Moving coal ash from Roxboro site a ‘monumental challenge,’ engineer says

ROXBORO, N.C. (WNCN) – A Duke Energy coal ash site near Roxboro houses about 34 million tons of ash and generates more everyday while providing electricity.

The Roxboro site holds about 20 percent of all of the coal ash across North Carolina.

That ash can be converted into other products like concrete and drywall.

Gypsum is a byproduct of coal-fired powerplants and the Roxboro plants produces thousands of tons of it a year.

“We sell that. That’s really a function of the demand of the wall-board industry how much gypsum they end up taking” said Duke Energy engineer Dave Renner.

But that gypsum is only a fraction of the ash stored in Roxboro.

The rest must be cleaned up.

Under the currently proposed rules, Duke Energy would have to excavate all of their sites including the one in Roxboro.

Duke Energy says capping the coal ash pits is the best option, not removal.

“This is the most extreme method for closure that can be selected for these sites. We don’t’ see that it matches with the science we see at our sites,” said Duke Energy spokesman Jeff Brooks. “Our science indicates this material could be capped safely in place providing the same method of protection from the environment.”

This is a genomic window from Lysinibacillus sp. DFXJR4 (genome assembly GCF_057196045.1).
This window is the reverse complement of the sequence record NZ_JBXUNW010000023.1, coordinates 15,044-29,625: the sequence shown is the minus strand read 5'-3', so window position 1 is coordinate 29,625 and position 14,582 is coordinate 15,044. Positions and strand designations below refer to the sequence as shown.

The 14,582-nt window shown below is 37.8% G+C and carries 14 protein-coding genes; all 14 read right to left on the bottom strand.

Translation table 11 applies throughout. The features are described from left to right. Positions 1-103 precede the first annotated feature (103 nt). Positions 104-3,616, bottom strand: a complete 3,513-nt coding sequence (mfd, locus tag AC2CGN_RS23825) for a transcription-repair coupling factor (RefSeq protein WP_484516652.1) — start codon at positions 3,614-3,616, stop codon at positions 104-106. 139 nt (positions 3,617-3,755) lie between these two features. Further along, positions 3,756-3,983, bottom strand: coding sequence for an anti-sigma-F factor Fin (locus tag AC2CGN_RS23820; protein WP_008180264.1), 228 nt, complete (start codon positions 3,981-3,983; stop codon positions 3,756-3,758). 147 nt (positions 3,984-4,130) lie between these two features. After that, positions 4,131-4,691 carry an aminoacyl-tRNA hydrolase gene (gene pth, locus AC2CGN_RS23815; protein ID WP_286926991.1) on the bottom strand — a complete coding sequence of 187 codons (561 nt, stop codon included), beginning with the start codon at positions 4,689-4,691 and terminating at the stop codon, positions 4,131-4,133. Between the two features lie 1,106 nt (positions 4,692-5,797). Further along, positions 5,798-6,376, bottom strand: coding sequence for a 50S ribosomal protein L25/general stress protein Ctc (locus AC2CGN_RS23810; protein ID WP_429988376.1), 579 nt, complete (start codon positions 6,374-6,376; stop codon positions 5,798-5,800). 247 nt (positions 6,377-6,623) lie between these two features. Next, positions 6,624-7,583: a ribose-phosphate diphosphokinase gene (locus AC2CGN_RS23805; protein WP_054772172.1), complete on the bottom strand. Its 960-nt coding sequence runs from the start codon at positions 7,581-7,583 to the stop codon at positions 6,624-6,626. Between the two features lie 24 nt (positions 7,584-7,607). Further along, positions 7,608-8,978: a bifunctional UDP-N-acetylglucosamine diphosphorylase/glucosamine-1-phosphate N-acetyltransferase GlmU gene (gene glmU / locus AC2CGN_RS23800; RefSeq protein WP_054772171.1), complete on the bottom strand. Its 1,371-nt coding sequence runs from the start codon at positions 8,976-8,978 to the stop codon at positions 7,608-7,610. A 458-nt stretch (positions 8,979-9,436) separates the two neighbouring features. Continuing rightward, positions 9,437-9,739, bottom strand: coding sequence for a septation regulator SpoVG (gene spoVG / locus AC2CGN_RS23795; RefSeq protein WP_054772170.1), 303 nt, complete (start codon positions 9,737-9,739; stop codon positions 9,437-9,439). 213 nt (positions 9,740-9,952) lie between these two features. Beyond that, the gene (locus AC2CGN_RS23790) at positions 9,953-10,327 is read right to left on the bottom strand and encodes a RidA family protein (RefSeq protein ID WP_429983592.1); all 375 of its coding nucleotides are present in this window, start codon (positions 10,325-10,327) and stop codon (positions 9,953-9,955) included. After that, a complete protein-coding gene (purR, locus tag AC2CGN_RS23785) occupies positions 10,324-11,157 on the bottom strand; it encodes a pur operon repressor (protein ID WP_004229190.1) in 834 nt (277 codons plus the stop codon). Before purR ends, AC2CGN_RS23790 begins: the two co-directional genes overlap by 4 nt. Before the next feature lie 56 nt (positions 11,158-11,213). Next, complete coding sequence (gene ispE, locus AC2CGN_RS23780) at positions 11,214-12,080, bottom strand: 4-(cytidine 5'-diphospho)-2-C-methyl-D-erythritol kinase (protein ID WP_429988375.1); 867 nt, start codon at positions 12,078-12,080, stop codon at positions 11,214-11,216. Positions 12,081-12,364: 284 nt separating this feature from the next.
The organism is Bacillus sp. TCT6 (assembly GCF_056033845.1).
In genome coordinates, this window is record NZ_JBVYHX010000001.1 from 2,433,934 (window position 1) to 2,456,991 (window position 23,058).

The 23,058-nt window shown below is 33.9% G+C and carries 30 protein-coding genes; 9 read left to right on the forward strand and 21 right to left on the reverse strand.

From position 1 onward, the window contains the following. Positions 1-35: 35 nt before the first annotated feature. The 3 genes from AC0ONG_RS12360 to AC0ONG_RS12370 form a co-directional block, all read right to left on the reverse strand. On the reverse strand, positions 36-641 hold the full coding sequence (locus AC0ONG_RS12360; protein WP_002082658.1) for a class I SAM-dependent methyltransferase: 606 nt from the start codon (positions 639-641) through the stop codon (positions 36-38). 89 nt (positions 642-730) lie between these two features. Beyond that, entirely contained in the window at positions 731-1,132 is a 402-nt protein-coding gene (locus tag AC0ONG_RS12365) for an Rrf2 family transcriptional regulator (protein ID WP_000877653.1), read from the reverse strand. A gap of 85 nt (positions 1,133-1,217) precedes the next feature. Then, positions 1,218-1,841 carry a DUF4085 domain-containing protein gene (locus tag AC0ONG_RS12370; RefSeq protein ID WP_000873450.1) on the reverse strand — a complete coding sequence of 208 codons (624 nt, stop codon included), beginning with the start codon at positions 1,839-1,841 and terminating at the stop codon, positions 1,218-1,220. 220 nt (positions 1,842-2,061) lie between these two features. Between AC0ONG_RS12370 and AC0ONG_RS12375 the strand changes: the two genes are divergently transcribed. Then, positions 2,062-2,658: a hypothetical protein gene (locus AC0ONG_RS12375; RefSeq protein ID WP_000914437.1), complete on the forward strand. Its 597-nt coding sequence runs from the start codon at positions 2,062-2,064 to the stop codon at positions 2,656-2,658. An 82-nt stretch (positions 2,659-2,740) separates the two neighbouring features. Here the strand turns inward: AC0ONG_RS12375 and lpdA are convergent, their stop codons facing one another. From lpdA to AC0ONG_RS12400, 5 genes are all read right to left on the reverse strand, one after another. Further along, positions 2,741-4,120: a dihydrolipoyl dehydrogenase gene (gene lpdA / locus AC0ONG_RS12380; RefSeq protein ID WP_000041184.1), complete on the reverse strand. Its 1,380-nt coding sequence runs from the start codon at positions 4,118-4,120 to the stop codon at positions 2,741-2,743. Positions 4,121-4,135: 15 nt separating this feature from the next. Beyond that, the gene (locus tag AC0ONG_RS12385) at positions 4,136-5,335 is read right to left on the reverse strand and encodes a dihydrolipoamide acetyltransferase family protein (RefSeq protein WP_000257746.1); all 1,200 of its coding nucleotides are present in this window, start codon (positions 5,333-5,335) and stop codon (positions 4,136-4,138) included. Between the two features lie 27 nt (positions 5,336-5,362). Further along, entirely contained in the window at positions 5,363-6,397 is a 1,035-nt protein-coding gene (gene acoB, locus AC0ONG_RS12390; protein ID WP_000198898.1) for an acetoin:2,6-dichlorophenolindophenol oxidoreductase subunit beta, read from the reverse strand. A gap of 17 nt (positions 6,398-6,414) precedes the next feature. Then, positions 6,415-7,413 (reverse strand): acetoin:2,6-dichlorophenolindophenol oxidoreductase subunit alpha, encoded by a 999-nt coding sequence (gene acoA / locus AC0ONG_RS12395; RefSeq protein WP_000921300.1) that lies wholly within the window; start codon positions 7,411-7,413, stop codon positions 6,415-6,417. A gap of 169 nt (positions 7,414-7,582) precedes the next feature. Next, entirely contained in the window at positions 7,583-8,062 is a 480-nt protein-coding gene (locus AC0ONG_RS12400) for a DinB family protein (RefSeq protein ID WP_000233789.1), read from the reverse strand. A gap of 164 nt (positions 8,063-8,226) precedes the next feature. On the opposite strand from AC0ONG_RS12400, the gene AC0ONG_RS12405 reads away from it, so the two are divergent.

The Roxboro site is one of 10 that for now must be cleaned up by 2024.

Duke Energy has eight years to move 34 million tons of ash. A typical dump truck can hold 20 tons which means it would take 1.7 million dump truck loads total.

“It’s going to be a monumental challenge for if we’re forced to excavate ash from all of our sites,” said Renner.

Duke Energy is supporting Senate Bill 71 which passed the North Carolina House but was voted down in the Senate Thursday. It now sits with a conference committee.

SB71 reinstates an independent coal ash management commission that would decide the fate of North Carolina’s coal ash pits.

“It’s going to have a significant impact on communities, not just communities where plants are but communities where we’d have to take this ash, as well as cost for every customer in North Carolina,” Brooks said.

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